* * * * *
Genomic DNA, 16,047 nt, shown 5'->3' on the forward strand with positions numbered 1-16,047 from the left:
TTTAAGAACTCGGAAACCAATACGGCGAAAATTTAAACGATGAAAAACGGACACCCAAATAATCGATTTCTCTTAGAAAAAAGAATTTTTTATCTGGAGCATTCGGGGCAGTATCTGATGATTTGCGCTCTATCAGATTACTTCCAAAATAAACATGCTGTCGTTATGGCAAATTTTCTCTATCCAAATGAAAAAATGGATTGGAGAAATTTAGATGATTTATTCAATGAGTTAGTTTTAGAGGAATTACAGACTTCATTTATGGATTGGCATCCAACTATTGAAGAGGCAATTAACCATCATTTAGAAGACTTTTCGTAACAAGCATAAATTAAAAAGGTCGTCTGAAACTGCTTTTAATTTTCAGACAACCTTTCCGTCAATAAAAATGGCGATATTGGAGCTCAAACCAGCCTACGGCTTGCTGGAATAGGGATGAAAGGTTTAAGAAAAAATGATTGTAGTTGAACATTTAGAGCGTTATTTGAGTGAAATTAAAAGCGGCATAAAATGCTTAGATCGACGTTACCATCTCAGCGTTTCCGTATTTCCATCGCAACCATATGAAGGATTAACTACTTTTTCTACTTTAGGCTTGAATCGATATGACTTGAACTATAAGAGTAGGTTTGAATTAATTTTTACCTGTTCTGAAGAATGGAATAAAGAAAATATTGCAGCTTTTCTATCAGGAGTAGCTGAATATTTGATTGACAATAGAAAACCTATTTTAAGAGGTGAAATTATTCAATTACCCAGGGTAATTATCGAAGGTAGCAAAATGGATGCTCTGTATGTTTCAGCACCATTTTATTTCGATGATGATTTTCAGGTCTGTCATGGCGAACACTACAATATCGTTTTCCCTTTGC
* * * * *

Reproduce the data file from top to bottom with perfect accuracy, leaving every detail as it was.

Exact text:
Genomic DNA, 16,047 nt, shown 5'->3' on the forward strand with positions numbered 1-16,047 from the left:
TTTAAGAACTCGGAAACCAATACGGCGAAAATTTAAACGATGAAAAACGGACACCCAAATAATCGATTTCTCTTAGAAAAAAGAATTTTTTATCTGGAGCATTCGGGGCAGTATCTGATGATTTGCGCTCTATCAGATTACTTCCAAAATAAACATGCTGTCGTTATGGCAAATTTTCTCTATCCAAATGAAAAAATGGATTGGAGAAATTTAGATGATTTATTCAATGAGTTAGTTTTAGAGGAATTACAGACTTCATTTATGGATTGGCATCCAACTATTGAAGAGGCAATTAACCATCATTTAGAAGACTTTTCGTAACAAGCATAAATTAAAAAGGTCGTCTGAAACTGCTTTTAATTTTCAGACAACCTTTCCGTCAATAAAAATGGCGATATTGGAGCTCAAACCAGCCTACGGCTTGCTGGAATAGGGATGAAAGGTTTAAGAAAAAATGATTGTAGTTGAACATTTAGAGCGTTATTTGAGTGAAATTAAAAGCGGCATAAAATGCTTAGATCGACGTTACCATCTCAGCGTTTCCGTATTTCCATCGCAACCATATGAAGGATTAACTACTTTTTCTACTTTAGGCTTGAATCGATATGACTTGAACTATAAGAGTAGGTTTGAATTAATTTTTACCTGTTCTGAAGAATGGAATAAAGAAAATATTGCAGCTTTTCTATCAGGAGTAGCTGAATATTTGATTGACAATAGAAAACCTATTTTAAGAGGTGAAATTATTCAATTACCCAGGGTAATTATCGAAGGTAGCAAAATGGATGCTCTGTATGTTTCAGCACCATTTTATTTCGATGATGATTTTCAGGTCTGTCATGGCGAACACTACAATATCGTTTTCCCTTTGC